Sand Creek Massacre: Film Analysis

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One November Morning was created by descendants of survivors of the Sand Creek massacre. The artwork depicts the events of that day. The works by artists Brent Learned (Arapaho), George Curtis Levi (Cheyenne), and BJ Stepp (Cheyenne) focus on the remembrance, honor and strength of their ancestors and leaders. Levi and Learned organized the exhibition which changed slightly at each venue based on which other artists could participate. In order to create this exhibition, Levi and Learned requested permission from the elders of the Northern Cheyenne, Southern Cheyenne, Northern Arapaho, and Southern Arapaho tribes. This exhibition, documentary, and program marked the first time in 150 years that the tribes had told their side of the story outside …show more content…
This hour-long documentary is available to view for free on YouTube. Learned and Levi created a program consisting of a slideshow presentation showing photos of their ancestors and today’s elders. They also shared oral histories passed down generation to generation. Learned and Levi are both talented, professional artists with works in the collection of the National Museum of the American Indian. Their typical artwork focuses more on traditional daily life. Creating the artwork for One November Morning was an act of determination and resilience. The paintings depict atrocities that were enacted upon their ancestors from only a few generations back. George Levi shared the story of how his Great-great-grandmother slept fully dressed every night of her life for fear that the soldiers would come …show more content…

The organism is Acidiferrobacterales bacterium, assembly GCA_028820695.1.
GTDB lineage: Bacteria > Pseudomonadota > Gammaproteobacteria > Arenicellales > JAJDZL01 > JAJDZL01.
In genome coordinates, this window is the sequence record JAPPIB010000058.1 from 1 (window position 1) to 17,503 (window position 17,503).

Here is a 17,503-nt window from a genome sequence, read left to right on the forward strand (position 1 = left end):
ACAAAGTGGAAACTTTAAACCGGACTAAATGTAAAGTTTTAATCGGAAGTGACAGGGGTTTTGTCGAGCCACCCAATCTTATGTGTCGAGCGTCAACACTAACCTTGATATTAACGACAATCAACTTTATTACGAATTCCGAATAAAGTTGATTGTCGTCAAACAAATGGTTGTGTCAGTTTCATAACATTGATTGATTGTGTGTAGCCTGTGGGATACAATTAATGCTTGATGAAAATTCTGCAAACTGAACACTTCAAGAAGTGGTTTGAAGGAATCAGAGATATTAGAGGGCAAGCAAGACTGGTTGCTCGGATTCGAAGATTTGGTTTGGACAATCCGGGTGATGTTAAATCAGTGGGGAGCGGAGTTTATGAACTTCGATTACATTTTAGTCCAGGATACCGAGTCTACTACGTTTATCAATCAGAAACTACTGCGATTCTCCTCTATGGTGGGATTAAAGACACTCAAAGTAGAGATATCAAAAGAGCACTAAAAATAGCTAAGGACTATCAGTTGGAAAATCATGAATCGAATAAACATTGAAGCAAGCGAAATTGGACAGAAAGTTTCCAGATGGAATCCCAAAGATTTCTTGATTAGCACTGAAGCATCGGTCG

It was situated in southeastern Colorado Territory, in country integral to overland mail and emigrant routes. Conflict between Cheyenne, Arapaho, and other Natives in the region and Colorado settlers had been growing more and more violent over the decade leading up to the massacre. Though it is not known for sure, many speculate that the military action against the band of Arapaho and Cheyenne camped outside Fort Lyon on the Sand Creek was meant to serve a decisive notice and warning to all “troublesome” tribes: Cease fighting and surrender or this will be your fate. Instead, Sand Creek is commonly considered to be the event that sparked the Great Plains Indian Wars that raged for over a decade, shaping an entire region’s settlement and thus its history. The massacre’s significance to the history of the American West is

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